Atwood D. Gaines, MA, C. Phil, PhD, MPH
Professor of Anthropology, Bioethics, Nursing and Psychiatry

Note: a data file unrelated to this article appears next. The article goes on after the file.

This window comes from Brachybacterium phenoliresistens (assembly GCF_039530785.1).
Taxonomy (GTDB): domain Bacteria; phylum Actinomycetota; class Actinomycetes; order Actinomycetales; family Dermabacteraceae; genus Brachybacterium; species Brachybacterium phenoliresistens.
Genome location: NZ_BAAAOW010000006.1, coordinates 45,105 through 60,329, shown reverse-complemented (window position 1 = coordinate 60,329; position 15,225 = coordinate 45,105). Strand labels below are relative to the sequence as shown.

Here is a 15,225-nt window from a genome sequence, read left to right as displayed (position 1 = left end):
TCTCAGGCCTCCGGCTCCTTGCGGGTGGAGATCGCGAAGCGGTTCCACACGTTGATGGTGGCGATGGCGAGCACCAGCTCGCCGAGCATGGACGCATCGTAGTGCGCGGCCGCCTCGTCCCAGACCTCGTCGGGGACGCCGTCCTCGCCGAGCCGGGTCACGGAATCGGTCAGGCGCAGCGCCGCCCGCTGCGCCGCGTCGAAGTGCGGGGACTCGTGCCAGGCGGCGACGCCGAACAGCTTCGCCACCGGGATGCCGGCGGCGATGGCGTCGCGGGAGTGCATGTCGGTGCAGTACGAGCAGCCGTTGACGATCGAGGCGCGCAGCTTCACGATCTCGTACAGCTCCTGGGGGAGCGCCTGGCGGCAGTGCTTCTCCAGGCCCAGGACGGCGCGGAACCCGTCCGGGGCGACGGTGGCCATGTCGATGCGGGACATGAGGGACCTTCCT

Dr. Atwood D. Gaines is Professor of Anthropology, Bioethics, Nursing and Psychiatry, and Program Faculty in Ethnic Studies and Women and Gender Studies at CWRU and its Schools of Medicine and Nursing. His MA, C.Phil. and PhD, all in Cultural Anthropology, were earned at UC Berkeley. His MPH was taken from UC Berkeley's School of Public Health. He holds a Certificate in Ethics from Case's Law School. Dr. Gaines is a medical anthropologist with public health training with research interests in health and social identity (ethnicity, "race", social class, gender, age), ethnopsychiatry, bioethics (cultural bioethics), gerontology (dementia) and the cultural studies of science. His books include, Ethnopsychiatry (1992) and two volumes edited with Robert Hahn called Physicians of Western Medicine (1982, 1985) that initiated cultural studies of Biomedicine. He has published nearly 70 articles in journals and books in the fields of medical anthropology, ethnopsychiatry, dementia (especially Alzheimer Disease), aging, bioethics, anthropology of religion, social identity, cultural studies of science, American Studies and European anthropology. He has developed Cultural Constructivism, a general theoretical framework in Medical Anthropology as well as the formulations of the New Ethnopsychiatry, Local Biology, Local Ability, and the fields of the The Anthropology of Biomedicine and The Ethnology of Biomedicine. A central focus on social identity and classification has led to many publications concerning cultural constructions of "race" in medicine and society. He has considered the ethical problems of 'racial' concepts for medicine and psychiatry in the Encyclopedia of Bioethics (1995 and 2004 editions). His work on dementia with Peter Whitehouse, MD, PhD, has contributed to the deconstruction of Alzheimer's as a disease. Other key contributions include the cultural interpretation of US psychiatric classification (1991) and the cultural construction and variation of depression (with Paul Farmer, 1986). Dr. Gaines is a contributing author of the Cultural Formulation Appendix of the American Psychiatric Association's Diagnostic and Statistical Manual IVth Edition (DSM IV) (2000). He coauthored an important article on the ethics of genetic testing in Alzheimer Disease (with Stephen Post, et al.,) that appeared in JAMA and wrote the first study of AD in a minority culture. He has published in the American Anthropologist, Alzheimer Disease and Associated Disorders, Anthropological Quarterly, Research on Aging, Philosophy, Psychiatry and Psychology. Lancet Neurology and other journals and several encyclopedias (of Anthropology, Bioethics, Medical Anthropology and Time). His research efforts in England, France, the US (SF Bay Area, Honolulu, Durham, Cleveland) and on international science have been funded by NIH, NIMH, NIA, the Social Science Research Council, the MacArthur Foundation and the International Working Group for the Harmonization of Dementia Guidelines. Dr. Gaines is currently part of the Department of Bioethics' Center of Excellence for ELSI Research (ethical legal and social issues) of the Human Genome Project headed by Dr. Eric Juengst. He is a member of the Center's Population Issues Group where he is collaboratively developing research and public commentary related to ethics and social identity, especially cultural notions of "race" in Biomedicine and genetics and the impact on psychiatric practice of biogenetic definitions of mental disorders.